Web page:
CINCINNATI — For the first time in recent memory, Cincinnati saw a substantial decrease in the number of people involved in traffic crashes while they were walking city streets, but the average number of drivers who collided with pedestrians remained at nearly one per day throughout 2019.
One of those people was 39-year-old Marquis Colbert, who died on Christmas Day after two drivers struck him as he was crossing Colerain Avenue in Northside two days prior. Police said the first driver fled the scene after the crash.
Colbert's death attached a somber asterisk to the end of a year that otherwise showed signs that city's first year pursuing "Vision Zero" might be having an impact. Vision Zero is a national coalition of cities committed to traffic design, education and enforcement policies in an effort to reduce serious and fatal crashes to zero.
Colbert's death was one of 45 fatal or severe crashes involving pedestrians last year, down from 77 the year prior.
"Less is better than more when you’re talking about dangerous pedestrian safety incidents, but the only satisfactory number is zero," said Cincinnati City Councilman P.G. Sittenfeld.
Along with his colleague on Council, Chris Seelbach, Sittenfeld first introduced a pedestrian safety fund to the city budget in 2017. After 2018 saw more pedestrian-related incidents than any year since 2013 -- the first full year for which crash data is readily available from the Cincinnati Police Department -- fellow Councilman Greg Landsman introduced a motion on Jan. 7, 2019, calling on the administration to take further steps toward making the streets safer for pedestrians, including implementing Vision Zero.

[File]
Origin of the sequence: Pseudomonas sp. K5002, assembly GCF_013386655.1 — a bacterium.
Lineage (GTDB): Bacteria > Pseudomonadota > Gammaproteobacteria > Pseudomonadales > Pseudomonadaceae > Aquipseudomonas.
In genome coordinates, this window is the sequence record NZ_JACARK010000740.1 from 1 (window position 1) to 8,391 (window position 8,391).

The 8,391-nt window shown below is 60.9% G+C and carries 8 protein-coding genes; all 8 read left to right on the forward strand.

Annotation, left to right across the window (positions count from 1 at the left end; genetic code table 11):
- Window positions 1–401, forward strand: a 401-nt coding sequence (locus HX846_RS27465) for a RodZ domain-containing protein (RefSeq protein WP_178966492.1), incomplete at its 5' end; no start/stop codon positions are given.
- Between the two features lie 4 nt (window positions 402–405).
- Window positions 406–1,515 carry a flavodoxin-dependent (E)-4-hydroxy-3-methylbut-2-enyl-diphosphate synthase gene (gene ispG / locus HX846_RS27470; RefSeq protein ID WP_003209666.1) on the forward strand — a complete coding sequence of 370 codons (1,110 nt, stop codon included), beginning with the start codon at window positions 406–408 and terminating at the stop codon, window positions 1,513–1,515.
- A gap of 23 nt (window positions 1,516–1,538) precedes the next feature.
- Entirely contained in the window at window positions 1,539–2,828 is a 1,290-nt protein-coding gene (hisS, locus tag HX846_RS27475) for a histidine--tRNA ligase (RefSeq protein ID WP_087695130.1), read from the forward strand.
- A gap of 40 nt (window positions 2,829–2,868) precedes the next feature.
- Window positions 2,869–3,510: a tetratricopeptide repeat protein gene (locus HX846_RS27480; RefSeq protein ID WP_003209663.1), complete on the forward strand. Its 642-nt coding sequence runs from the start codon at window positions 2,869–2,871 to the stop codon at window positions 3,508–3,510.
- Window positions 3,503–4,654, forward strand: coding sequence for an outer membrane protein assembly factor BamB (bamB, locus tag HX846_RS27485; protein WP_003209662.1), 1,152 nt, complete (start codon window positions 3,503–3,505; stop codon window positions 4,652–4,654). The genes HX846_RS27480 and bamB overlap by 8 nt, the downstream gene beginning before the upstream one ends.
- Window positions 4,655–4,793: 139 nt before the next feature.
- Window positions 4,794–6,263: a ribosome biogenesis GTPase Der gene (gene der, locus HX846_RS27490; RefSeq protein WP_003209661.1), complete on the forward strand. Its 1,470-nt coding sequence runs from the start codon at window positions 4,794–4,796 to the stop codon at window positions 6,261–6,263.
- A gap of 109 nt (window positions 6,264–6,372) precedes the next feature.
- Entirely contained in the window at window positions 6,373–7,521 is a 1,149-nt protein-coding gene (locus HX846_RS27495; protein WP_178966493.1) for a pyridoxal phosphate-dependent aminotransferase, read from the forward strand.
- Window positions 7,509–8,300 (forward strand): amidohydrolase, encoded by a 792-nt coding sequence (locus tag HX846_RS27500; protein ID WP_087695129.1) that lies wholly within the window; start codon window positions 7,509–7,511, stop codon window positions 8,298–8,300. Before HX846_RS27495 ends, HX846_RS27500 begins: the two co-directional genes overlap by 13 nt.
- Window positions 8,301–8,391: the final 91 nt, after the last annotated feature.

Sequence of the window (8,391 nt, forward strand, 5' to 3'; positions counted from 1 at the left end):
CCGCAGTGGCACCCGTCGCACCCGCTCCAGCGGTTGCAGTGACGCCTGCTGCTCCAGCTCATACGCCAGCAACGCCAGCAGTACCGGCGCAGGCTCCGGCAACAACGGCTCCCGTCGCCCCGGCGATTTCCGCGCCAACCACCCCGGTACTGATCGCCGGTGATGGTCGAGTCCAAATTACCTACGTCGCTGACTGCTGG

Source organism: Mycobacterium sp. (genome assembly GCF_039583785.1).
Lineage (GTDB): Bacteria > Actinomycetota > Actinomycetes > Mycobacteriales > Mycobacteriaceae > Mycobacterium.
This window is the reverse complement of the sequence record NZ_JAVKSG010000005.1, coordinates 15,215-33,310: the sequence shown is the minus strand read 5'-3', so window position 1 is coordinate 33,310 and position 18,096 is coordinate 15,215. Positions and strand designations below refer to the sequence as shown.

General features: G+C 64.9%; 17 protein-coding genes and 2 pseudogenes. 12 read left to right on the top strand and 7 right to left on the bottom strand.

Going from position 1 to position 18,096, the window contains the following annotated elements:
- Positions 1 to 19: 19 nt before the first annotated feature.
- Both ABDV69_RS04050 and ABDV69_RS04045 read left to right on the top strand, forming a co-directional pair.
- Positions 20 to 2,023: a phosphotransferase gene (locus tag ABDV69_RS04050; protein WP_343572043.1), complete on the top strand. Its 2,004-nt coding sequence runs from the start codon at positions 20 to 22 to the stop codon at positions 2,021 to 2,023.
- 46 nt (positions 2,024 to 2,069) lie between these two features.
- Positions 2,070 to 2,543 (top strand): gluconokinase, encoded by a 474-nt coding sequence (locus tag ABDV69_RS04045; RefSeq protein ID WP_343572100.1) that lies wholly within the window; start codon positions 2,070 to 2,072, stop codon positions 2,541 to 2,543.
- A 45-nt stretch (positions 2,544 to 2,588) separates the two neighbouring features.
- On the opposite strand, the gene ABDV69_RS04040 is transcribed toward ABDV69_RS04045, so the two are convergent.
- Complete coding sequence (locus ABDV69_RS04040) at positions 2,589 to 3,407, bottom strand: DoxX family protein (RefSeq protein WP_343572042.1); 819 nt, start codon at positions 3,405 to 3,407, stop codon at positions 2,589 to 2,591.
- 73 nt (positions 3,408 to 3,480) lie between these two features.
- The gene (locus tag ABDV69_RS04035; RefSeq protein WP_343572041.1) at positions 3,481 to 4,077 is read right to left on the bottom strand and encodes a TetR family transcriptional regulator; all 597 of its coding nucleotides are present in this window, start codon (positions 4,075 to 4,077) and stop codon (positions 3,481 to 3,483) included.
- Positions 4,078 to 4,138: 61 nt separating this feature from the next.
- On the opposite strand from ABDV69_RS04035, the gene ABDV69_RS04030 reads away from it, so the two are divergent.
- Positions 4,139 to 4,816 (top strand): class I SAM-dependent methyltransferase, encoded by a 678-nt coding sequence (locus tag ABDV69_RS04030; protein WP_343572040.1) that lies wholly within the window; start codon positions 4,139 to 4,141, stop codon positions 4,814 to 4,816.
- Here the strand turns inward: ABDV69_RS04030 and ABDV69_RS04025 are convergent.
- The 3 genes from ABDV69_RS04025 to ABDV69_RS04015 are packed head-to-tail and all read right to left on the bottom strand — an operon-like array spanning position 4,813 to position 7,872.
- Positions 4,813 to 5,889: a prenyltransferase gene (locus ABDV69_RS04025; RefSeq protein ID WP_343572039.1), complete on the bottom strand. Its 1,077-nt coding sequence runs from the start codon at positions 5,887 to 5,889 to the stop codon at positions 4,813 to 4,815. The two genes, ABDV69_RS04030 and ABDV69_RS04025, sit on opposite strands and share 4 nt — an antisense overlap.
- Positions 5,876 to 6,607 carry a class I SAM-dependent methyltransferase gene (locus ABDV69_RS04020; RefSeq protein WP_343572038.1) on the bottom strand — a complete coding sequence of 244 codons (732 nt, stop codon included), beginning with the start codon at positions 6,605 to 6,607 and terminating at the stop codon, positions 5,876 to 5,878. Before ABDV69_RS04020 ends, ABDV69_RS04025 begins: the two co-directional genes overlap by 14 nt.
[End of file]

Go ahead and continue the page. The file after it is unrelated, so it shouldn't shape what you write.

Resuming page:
While the number of pedestrians involved in crashes in 2018 exceeded 400, that number for 2019 dropped to 350, a 13-percent decrease. When it comes to fatal and serious-injury crashes involving pedestrians, the drop year-over-year is closer to 40 percent.
For Sittenfeld, public awareness of the growing problem sits at the heart of 2019's drop in crash incidents.
"This issue had people’s attention," he told WCPO. "I think there was a broader understanding of, ‘We need to do something about this.’"
One of 2019's most persistent voices for reducing pedestrian crashes was Shawna Rodriguez of Westwood. Rodriguez's daughter, Gabriella died Sept. 10, 2018 after -- similar to Colbert -- two drivers struck the 15-year-old while she was crossing Harrison Avenue to catch her Metro bus to Western Hills High School. Also like Colbert, one of those drivers fled the scene and remains at large.
"I think Vision Zero has made a good start. I think there’s a lot more work to do." Rodriguez told WCPO last fall.
Rodriguez's death -- along with roughly a dozen other Cincinnati Public Schools students being involved in crashes while walking to school that year -- galvanized an already growing demand for more pedestrian safety measures across the city's 52 neighborhoods. When officials with the Department of Transportation and Engineering solicited requests for street and signage improvements in the fall of 2018, they received more than 100 requests.
Using the city's $500,000 pedestrian safety fund, DOTE implemented 70 of those improvements between July and December of last year.
"We had tried to be very intentional in the allocation of funds and the implementation of policies in working collaboratively with the neighborhoods to say, ‘How can we make your streets, your neighborhoods, your sidewalks more friendly for a senior crossing the street or for a mother pushing her stroller down the sidewalk?'" said Sittenfeld.